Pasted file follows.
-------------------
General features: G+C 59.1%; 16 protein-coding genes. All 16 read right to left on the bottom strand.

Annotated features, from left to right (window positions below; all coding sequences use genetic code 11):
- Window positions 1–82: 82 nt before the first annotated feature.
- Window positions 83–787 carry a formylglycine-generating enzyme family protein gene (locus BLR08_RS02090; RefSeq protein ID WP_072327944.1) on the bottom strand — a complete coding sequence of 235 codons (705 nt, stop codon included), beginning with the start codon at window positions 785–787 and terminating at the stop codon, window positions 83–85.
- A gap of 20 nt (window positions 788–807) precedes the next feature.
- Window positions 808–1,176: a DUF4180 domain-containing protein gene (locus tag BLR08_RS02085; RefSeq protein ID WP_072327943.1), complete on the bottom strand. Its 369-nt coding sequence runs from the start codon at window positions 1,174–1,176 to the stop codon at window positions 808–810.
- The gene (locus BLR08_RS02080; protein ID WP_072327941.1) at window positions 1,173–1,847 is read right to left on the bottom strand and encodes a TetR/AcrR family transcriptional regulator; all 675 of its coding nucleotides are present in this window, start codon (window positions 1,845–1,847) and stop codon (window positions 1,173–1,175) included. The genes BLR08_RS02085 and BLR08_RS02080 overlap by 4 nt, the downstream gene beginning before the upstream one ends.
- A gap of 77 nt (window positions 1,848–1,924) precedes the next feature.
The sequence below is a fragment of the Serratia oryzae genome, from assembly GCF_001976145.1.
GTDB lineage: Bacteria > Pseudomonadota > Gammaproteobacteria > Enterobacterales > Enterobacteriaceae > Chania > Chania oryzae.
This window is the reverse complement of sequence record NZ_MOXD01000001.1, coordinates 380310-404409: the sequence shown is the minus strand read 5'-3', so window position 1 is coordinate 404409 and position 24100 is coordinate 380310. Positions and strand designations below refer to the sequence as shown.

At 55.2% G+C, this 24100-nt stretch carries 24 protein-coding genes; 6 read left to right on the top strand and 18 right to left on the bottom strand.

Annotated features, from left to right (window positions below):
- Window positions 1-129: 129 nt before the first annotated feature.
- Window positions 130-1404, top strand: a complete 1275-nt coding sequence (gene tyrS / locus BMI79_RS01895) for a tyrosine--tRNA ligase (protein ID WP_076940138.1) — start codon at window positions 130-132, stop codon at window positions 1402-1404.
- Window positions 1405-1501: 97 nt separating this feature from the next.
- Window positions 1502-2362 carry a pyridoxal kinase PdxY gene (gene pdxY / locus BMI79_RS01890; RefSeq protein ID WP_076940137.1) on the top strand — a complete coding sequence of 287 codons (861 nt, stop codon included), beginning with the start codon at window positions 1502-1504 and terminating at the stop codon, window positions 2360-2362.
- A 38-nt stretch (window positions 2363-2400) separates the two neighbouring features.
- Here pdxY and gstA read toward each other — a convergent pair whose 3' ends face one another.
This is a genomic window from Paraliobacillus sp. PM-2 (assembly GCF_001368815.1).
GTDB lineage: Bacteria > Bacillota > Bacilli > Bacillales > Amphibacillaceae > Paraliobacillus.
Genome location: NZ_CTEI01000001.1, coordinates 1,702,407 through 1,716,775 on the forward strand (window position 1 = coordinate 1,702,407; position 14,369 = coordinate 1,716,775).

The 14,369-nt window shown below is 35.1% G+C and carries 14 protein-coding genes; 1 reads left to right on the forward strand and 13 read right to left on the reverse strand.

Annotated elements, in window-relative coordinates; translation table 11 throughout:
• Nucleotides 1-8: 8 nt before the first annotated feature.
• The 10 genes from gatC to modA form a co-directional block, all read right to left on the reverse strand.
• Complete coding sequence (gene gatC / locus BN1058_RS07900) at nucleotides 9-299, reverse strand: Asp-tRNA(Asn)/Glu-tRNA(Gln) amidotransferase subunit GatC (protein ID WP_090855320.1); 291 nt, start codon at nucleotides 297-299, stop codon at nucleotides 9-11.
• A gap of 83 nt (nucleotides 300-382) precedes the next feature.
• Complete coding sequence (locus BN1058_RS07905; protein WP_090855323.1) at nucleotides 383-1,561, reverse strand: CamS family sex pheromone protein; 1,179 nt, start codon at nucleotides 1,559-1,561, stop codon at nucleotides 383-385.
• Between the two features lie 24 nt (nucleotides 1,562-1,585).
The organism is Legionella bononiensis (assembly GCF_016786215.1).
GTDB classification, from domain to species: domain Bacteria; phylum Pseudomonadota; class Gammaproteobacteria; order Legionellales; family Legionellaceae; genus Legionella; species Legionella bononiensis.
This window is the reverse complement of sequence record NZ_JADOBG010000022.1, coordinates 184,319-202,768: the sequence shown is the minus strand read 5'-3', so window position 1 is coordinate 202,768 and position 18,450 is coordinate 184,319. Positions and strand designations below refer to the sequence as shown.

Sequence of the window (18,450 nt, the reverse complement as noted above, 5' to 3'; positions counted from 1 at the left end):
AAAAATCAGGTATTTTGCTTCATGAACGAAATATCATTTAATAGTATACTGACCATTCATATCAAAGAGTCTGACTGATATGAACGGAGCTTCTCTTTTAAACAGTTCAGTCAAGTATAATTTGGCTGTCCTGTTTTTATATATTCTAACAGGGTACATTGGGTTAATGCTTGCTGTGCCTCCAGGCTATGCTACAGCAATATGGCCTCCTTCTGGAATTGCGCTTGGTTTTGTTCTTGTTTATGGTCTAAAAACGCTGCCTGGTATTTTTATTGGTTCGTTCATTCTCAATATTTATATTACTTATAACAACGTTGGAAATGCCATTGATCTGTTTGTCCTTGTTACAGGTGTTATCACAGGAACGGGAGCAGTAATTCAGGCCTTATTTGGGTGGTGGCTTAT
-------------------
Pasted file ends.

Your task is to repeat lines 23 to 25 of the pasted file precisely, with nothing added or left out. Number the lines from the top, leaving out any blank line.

The 14,369-nt window shown below is 35.1% G+C and carries 14 protein-coding genes; 1 reads left to right on the forward strand and 13 read right to left on the reverse strand.

Annotated elements, in window-relative coordinates; translation table 11 throughout:
• Nucleotides 1-8: 8 nt before the first annotated feature.